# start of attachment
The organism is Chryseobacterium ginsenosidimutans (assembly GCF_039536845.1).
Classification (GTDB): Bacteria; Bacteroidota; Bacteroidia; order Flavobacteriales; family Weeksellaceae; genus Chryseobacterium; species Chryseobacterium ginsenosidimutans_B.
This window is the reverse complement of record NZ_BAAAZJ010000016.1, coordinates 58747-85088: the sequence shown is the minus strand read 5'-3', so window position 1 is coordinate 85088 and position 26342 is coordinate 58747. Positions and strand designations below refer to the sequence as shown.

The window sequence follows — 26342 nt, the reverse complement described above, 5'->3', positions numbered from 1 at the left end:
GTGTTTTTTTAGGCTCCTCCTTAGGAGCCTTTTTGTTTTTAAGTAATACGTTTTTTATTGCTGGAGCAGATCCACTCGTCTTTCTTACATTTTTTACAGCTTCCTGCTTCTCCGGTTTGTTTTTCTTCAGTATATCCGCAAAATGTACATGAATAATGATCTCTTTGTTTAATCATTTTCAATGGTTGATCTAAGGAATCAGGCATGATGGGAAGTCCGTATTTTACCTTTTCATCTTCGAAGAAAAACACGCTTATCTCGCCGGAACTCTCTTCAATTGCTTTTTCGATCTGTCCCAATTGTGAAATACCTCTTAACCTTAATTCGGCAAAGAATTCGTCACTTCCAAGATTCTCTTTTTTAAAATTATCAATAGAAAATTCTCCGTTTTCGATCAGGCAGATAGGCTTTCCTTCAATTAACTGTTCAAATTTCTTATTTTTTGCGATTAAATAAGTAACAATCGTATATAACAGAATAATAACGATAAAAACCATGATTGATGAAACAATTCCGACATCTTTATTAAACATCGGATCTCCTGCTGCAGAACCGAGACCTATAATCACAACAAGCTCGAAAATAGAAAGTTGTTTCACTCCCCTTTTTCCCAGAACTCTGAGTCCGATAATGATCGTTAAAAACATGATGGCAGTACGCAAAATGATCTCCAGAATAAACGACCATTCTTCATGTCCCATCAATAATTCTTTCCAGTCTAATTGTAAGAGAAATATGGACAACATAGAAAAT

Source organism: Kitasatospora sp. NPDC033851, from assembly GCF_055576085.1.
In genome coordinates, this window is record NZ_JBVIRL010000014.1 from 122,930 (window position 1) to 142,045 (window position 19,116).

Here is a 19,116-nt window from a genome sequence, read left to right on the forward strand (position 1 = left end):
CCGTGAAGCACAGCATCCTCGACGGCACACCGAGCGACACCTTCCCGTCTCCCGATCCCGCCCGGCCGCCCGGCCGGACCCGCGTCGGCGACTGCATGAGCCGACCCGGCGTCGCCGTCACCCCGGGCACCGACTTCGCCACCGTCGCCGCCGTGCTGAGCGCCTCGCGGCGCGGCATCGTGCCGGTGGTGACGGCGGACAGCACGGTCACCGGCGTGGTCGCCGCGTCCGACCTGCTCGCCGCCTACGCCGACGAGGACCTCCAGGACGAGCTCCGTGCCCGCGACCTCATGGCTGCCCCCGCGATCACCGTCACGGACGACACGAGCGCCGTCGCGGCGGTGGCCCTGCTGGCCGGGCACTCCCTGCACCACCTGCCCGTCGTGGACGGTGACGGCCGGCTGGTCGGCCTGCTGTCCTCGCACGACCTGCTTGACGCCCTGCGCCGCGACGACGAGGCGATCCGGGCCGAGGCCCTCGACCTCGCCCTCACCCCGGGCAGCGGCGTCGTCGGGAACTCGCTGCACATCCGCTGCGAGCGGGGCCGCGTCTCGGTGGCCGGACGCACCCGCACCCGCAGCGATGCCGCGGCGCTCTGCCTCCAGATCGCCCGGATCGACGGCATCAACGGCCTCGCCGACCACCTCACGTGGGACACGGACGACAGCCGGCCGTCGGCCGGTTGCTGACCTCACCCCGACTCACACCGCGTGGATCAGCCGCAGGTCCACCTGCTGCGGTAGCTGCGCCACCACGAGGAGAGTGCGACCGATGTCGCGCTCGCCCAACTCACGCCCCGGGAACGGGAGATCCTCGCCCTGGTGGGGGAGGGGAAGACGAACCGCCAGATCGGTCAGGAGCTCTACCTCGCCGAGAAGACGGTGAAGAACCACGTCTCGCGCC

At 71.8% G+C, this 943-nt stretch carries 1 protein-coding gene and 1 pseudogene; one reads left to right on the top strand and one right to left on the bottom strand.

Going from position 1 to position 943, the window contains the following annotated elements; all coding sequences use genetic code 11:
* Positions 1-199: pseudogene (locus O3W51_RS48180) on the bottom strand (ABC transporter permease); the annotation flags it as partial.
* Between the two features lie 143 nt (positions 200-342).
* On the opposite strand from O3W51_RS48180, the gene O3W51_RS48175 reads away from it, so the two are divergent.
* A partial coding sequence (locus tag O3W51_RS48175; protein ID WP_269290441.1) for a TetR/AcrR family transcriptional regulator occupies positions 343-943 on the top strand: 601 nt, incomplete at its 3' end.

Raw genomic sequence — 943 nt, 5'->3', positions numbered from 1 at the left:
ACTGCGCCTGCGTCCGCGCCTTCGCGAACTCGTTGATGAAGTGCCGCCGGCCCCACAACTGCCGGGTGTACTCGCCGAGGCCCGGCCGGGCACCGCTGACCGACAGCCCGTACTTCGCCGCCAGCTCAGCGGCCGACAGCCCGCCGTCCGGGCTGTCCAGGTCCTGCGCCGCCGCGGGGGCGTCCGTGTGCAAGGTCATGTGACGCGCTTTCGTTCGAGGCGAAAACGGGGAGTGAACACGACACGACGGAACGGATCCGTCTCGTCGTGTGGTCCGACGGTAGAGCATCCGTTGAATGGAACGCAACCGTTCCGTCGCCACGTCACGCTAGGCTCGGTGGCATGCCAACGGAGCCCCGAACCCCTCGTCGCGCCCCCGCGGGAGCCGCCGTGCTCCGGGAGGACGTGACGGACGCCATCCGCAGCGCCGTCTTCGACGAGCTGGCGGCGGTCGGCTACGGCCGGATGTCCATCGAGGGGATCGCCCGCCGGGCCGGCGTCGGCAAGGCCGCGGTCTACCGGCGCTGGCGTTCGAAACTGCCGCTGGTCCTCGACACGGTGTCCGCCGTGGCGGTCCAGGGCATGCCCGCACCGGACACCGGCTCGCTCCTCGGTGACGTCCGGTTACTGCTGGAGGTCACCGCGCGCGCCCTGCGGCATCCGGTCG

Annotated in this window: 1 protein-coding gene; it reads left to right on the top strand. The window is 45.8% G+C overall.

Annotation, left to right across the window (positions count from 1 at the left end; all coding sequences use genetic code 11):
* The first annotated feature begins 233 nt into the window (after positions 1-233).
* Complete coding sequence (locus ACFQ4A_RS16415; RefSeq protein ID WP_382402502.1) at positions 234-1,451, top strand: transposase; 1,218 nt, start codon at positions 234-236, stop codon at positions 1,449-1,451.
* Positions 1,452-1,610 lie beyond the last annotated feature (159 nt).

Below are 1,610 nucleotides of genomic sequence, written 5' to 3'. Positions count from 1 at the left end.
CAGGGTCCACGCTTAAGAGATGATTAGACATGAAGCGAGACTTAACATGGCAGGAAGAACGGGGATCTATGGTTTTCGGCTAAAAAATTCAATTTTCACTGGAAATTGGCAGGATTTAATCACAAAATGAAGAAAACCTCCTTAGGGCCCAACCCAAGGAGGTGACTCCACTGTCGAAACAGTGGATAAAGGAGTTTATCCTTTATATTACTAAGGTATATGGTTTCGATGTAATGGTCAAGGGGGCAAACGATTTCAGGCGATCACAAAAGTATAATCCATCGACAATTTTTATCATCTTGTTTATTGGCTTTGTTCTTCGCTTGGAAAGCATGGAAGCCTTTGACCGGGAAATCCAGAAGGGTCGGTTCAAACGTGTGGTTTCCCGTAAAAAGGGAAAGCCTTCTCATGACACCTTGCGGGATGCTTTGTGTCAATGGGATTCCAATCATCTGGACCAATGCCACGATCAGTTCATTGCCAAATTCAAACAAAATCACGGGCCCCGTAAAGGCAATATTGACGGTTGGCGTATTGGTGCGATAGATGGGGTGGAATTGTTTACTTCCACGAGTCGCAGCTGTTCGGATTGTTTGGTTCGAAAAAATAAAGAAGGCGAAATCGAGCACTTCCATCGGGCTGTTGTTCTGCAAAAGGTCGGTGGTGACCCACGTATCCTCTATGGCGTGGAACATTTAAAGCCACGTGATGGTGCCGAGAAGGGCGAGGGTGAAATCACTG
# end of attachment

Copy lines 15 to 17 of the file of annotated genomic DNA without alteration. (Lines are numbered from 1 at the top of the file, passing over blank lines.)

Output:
* A partial coding sequence (locus tag O3W51_RS48175; protein ID WP_269290441.1) for a TetR/AcrR family transcriptional regulator occupies positions 343-943 on the top strand: 601 nt, incomplete at its 3' end.

Raw genomic sequence — 943 nt, 5'->3', positions numbered from 1 at the left:
ACTGCGCCTGCGTCCGCGCCTTCGCGAACTCGTTGATGAAGTGCCGCCGGCCCCACAACTGCCGGGTGTACTCGCCGAGGCCCGGCCGGGCACCGCTGACCGACAGCCCGTACTTCGCCGCCAGCTCAGCGGCCGACAGCCCGCCGTCCGGGCTGTCCAGGTCCTGCGCCGCCGCGGGGGCGTCCGTGTGCAAGGTCATGTGACGCGCTTTCGTTCGAGGCGAAAACGGGGAGTGAACACGACACGACGGAACGGATCCGTCTCGTCGTGTGGTCCGACGGTAGAGCATCCGTTGAATGGAACGCAACCGTTCCGTCGCCACGTCACGCTAGGCTCGGTGGCATGCCAACGGAGCCCCGAACCCCTCGTCGCGCCCCCGCGGGAGCCGCCGTGCTCCGGGAGGACGTGACGGACGCCATCCGCAGCGCCGTCTTCGACGAGCTGGCGGCGGTCGGCTACGGCCGGATGTCCATCGAGGGGATCGCCCGCCGGGCCGGCGTCGGCAAGGCCGCGGTCTACCGGCGCTGGCGTTCGAAACTGCCGCTGGTCCTCGACACGGTGTCCGCCGTGGCGGTCCAGGGCATGCCCGCACCGGACACCGGCTCGCTCCTCGGTGACGTCCGGTTACTGCTGGAGGTCACCGCGCGCGCCCTGCGGCATCCGGTCG